Build Your Own Farm

BeekeepingThe Backyard Beekeeper makes the time-honored and complex tradition of beekeeping an enjoyable and accessible backyard pastime that will appeal to gardeners, crafters, and cooks everywhere. This complete honey bee resource contains general information on bees; a how-to guide to the art of bee keeping and how to set up, care for, and harvest honey from your own colonies; as well as tons of bee-related facts and projects. You'll learn the best place to locate your new bee colonies for their safety and yours, and you'll study the best organic and nontoxic ways to care for your bees, from providing fresh water and protection from the elements to keeping them healthy, happy, and productive. Recipes of delicious treats, and instructions on how to use honey and beeswax to make candles and beauty treatments are also included.

Barnyard_in_Your_Backyard_smallWith Barnyard in your Backyard, the author has compiled a primer on easy-to-raise and companionable farm animals that will provide a good return for the novice farmer. The introduction acquaints the reader with all the pros and cons of keeping farm animals, covering such topics as manure, noise, and dealing with the neighbors. Six types of livestock are covered in depth, starting with chickens as perhaps the easiest to keep, then moving through ducks and geese, rabbits, goats, sheep, and finally dairy and beef cattle. Each chapter introduces the animal and describes breeds; discusses the animal's personality and how to handle it; provides information on feeding, housing, and routine care; and finally tells how to deal with the animal's output of eggs, milk, fiber, or meat. Simple, clear, and straightforward instructions and advice help the new animal keeper with any questions, and line drawings illustrate many concepts.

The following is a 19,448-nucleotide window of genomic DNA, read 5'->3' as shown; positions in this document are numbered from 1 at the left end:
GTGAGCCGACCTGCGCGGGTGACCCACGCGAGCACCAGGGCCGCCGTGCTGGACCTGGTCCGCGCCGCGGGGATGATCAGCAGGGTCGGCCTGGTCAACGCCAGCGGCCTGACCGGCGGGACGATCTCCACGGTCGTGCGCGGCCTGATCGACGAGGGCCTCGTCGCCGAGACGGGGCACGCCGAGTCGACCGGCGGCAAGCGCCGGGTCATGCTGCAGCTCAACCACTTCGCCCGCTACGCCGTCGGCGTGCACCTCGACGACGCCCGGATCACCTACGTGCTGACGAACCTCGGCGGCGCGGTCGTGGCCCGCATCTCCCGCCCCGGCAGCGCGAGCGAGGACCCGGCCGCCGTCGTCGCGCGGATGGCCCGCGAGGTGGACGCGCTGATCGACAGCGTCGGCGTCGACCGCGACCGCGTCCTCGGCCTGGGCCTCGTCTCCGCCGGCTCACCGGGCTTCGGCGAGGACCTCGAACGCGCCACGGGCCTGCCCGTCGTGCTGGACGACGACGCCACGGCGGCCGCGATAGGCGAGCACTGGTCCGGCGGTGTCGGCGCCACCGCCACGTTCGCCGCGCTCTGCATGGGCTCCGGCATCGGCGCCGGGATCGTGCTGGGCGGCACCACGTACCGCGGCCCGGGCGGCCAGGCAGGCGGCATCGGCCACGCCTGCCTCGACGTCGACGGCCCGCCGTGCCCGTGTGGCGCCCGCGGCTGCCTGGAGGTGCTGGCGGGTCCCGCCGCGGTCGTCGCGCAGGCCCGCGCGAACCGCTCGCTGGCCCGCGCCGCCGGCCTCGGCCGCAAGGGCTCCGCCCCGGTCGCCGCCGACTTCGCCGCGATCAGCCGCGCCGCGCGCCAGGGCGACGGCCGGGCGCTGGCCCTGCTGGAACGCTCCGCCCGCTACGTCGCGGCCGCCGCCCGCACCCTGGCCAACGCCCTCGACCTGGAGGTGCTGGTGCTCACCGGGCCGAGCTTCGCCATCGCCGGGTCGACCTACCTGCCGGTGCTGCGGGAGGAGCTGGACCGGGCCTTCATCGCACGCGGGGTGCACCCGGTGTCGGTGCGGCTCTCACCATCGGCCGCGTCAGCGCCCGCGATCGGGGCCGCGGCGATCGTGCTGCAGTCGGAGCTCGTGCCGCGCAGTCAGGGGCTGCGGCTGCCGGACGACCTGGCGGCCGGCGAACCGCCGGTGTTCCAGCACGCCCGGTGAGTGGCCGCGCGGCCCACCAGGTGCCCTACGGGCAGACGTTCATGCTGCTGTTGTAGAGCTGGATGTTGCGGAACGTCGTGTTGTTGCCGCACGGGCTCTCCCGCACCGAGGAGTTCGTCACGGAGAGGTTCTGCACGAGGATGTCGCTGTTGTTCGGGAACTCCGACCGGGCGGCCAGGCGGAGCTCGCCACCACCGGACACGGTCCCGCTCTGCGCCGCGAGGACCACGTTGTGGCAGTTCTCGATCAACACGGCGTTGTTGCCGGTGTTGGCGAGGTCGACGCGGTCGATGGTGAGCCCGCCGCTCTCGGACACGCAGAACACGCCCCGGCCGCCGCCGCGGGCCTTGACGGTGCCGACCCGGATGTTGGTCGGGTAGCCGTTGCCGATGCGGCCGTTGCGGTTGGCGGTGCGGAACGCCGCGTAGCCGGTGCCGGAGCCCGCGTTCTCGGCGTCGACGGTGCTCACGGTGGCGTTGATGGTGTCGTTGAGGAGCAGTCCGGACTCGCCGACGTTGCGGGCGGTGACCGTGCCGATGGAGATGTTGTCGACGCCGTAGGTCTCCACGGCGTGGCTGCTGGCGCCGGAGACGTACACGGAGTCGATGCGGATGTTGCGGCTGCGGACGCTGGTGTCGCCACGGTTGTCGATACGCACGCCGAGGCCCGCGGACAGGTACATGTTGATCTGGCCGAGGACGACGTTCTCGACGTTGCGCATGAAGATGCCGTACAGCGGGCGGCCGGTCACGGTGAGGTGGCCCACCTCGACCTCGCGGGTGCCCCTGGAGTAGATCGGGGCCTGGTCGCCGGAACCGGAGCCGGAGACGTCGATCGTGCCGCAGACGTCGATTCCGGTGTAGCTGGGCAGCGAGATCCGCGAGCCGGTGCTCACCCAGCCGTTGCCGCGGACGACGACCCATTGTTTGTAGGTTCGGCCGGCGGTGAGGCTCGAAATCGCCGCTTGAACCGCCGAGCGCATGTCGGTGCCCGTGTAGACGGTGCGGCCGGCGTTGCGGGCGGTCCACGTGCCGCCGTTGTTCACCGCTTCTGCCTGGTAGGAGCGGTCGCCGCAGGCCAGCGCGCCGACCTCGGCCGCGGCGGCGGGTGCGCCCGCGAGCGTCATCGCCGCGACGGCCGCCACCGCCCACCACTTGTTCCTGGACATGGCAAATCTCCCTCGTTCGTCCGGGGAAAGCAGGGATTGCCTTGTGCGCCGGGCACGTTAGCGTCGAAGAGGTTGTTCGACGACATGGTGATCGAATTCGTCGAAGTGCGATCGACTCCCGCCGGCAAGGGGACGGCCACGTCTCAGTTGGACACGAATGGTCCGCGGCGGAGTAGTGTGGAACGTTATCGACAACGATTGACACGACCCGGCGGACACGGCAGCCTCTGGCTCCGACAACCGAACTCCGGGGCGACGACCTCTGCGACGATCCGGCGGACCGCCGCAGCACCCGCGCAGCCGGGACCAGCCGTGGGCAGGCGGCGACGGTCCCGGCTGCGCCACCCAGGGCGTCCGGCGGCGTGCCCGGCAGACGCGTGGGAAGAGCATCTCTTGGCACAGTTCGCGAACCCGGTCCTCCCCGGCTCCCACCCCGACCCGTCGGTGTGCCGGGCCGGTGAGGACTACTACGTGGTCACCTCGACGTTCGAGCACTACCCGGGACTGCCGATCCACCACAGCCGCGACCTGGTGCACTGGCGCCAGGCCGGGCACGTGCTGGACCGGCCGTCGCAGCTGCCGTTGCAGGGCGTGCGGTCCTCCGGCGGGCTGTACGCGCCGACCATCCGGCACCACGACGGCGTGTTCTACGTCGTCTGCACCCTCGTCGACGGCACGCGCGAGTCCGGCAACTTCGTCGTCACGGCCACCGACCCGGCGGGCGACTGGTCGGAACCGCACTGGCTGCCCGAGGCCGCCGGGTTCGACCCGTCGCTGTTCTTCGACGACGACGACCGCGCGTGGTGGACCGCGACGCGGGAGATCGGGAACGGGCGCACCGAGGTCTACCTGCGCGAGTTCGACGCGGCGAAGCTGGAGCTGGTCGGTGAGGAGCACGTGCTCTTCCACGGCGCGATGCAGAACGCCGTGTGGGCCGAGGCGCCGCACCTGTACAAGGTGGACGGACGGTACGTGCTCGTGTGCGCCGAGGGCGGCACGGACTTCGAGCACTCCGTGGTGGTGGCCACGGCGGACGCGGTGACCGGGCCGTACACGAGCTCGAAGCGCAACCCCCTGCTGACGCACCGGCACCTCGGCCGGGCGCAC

2010_1_28-family-kitchen-gardenThe Family Kitchen Garden gives examples of garden projects which the authors believe kids can do -- and will enjoy -- the same type of gardening that adults do. Part One focuses on the nitty-gritty of gardening with kids: how to keep sessions short, tips on how much to grow, and important safety precautions. Part Two is a month-by-month guide on what to sow, plant, harvest, and eat. Seasonal recipes include nutritious, kid-friendly foods like parsnip chips, rhubarb cake, and homemade ketchup. Part Three is an A-Z guide to vegetables, fruit, herbs, and flowers. Icons note which are plants particularly easy to grow and suitable for young children. 

  COPYRIGHT 2009-2014  Berry Memorial Library                          site by bright dog media